For those of you who just joined us, I’m currently seven-twelfths of the way through chemo for fairly advanced brain cancer, having had brain surgery last August to remove as much of the tumor as was deemed safe and then six weeks of simultaneous chemo/radiation. Now with stepped up chemo dosages, I’m seven sessions down, five to go. I’ve had two scans during treatment so far and both have been encouraging, which is good news. A year ago, I would have told you that being organized while dealing with chronic illness is a great idea but this experience has taught me that in fact it’s essential. Going through cancer treatment has called on every organizational skill I possess.
Week one, I take the chemo tablets for five consecutive days. I’d naively assumed that since it’s a pill, no big deal. I’d take one before bed each evening and let my body heal while I slept. The reality is I’m completely sidelined. Nausea, vomiting, fever and chills. Organizing ahead of time helps me take the right pill at the right time. Having enough clean pj’s for a week is essential and if I haven’t been able to get that sorted ahead of time, we’re in trouble since laundry is way too complicated this week.
Week two I feel exhausted. The nausea has mostly gone, but this is the week I need to be able to reach into the freezer and pull out something I can just thaw and microwave. How it gets in there is a mystery I solve during weeks three and four, and if I haven’t then things go downhill rapidly.
By weeks three and four, I have some more energy but if I don’t stay close to my planner, I miss doctor’s appointments and deadlines for ordering prescriptions. Checking it morning and evening is non-negotiable as is creating realistic daily to-do lists. I can write blog posts and chauffeur my daughter around town, but I’m still dropping off to sleep way earlier than I used to. The prime directive is to gather strength so I can do it all over again.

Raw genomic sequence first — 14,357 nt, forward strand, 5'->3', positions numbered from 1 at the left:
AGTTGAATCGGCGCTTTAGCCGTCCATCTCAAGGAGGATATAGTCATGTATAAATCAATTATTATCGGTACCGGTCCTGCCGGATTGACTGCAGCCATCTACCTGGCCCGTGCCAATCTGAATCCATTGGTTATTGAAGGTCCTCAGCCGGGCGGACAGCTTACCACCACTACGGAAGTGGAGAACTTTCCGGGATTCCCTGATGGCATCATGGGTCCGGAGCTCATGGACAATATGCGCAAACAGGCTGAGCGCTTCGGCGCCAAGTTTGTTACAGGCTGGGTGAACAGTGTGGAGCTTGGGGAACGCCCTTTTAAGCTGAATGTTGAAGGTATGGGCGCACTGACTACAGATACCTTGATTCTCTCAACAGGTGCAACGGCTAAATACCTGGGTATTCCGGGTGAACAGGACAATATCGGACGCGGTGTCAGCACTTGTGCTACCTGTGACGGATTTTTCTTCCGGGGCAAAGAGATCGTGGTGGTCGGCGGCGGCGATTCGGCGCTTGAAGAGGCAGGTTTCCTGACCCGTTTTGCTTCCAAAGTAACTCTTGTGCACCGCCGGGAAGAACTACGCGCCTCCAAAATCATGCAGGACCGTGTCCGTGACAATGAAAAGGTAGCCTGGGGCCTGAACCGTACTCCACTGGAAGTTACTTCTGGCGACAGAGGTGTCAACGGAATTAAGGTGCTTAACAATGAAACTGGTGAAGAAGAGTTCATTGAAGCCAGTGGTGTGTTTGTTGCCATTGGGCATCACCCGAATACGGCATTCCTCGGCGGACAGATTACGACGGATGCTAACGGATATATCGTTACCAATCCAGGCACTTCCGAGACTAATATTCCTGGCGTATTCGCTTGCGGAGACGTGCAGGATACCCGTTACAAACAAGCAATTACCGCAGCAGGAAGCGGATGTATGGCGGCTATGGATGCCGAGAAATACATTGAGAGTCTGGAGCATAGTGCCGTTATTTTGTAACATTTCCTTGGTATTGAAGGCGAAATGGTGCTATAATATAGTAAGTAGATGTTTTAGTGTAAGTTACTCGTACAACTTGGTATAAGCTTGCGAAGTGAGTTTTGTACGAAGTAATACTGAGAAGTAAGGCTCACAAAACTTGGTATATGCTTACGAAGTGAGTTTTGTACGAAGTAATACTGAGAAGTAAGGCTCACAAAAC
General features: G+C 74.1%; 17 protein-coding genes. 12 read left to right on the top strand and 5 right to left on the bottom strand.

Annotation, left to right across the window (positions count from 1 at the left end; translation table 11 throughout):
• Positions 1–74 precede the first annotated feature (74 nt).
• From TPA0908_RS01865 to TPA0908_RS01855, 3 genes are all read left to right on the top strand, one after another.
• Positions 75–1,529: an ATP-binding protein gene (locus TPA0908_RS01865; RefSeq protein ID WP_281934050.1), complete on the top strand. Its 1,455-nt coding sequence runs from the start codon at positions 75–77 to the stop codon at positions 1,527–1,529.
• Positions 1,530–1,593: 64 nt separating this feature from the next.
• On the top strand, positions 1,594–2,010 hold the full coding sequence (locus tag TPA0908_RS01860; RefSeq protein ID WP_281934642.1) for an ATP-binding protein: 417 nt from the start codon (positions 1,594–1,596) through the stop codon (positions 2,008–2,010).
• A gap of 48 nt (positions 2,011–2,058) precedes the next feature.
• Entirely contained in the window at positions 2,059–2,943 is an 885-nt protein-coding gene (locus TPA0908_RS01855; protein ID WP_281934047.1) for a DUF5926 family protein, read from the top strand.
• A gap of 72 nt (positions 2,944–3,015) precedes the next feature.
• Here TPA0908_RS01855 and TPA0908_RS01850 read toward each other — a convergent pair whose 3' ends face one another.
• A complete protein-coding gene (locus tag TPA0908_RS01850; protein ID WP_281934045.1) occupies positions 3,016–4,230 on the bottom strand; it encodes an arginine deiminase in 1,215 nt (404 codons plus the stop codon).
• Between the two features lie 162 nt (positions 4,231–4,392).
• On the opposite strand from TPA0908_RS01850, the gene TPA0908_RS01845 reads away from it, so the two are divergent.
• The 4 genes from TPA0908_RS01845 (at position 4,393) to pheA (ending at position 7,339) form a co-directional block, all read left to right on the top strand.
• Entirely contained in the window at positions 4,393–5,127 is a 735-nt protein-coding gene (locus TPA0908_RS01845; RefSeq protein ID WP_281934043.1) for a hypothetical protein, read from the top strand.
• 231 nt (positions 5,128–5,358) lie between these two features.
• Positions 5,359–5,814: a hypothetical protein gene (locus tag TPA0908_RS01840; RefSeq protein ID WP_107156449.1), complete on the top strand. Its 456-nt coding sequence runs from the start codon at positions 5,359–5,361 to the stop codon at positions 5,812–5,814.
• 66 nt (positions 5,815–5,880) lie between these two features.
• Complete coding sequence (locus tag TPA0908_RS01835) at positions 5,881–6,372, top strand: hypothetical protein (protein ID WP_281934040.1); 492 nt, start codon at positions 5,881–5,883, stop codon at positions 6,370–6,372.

In other words, all that slack time I used to have to “just” pop a load of laundry in (and see it through all the way to our dresser drawers) or throw an impromptu meal together out of leftovers is gone. It’s just too hard to figure anything like that out on the spur of the moment.
It reminds me so much of the difference between life before you have a baby and life afterwards. Before, you think you’re busy. You really do. And afterwards you laugh and laugh as you try to remember the last time you got a full night’s sleep or had time to use the bathroom in peace.
This is like having a baby, except I’m the baby and the mom at the same time. So I have to pull out every organizational stop I know in order to make things work. Sometimes as I doze and let my body heal, I ponder the use of my chosen profession. Organizing seems like such a luxury, but then I think about how this whole thing could be unfolding if I were knee deep in clutter. About how the bedside table seems to become confused and chaotic within a week, and I imagine how it would look if I had never decluttered my bedroom.
Because I’ve gotten down to the baseline of needing or wanting or loving everything I have, there’s room for everything. It may get shuffled out of place when I can’t walk much to do a quick tidy, but as soon as I can, it’s back to normal levels.
If you’re lucky enough to still be living in the bubble of not having had a serious illness, and your place is cluttered and chaotic, I beg you to consider getting started with the decluttering now. Please don’t wait until you’re dealing with so much more to realize there’s crap everywhere and you have thirteen thermometers but can’t find any of them. Twenty minutes a day may not keep the doctor away, but it’s going to make it so much easier for you to heal in comfort.
If you have upcoming surgery, plan to declutter for 20 minutes every day. If you’re fit as a fiddle but have way too much crap, plan to declutter for 20 minutes a day. If you ever plan to move, plan to declutter 20 minutes a day. Start today and keep going. Future You is enthusiastically agreeing with me, as she trips over tennis balls, slips on newspapers and digs through medicine cabinets full of outdated and unidentifiable meds.
Getting started: Hop on the Send it away Saturday train
This Saturday, the challenge is to let go of one piece of furniture you’re saving for a future house. You may love it to pieces, but it just doesn’t fit in your space. Unless you’re about to move into that magical house where all this furniture will fit within six months, it’s time to get real. This is where you live. The furniture you need is the furniture that works in this house, the house you actually live in.
What piece of furniture can you send on its way, to be used in a home it fits in?
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Joyful Surroundings LLC
Everything feels better with an organized home!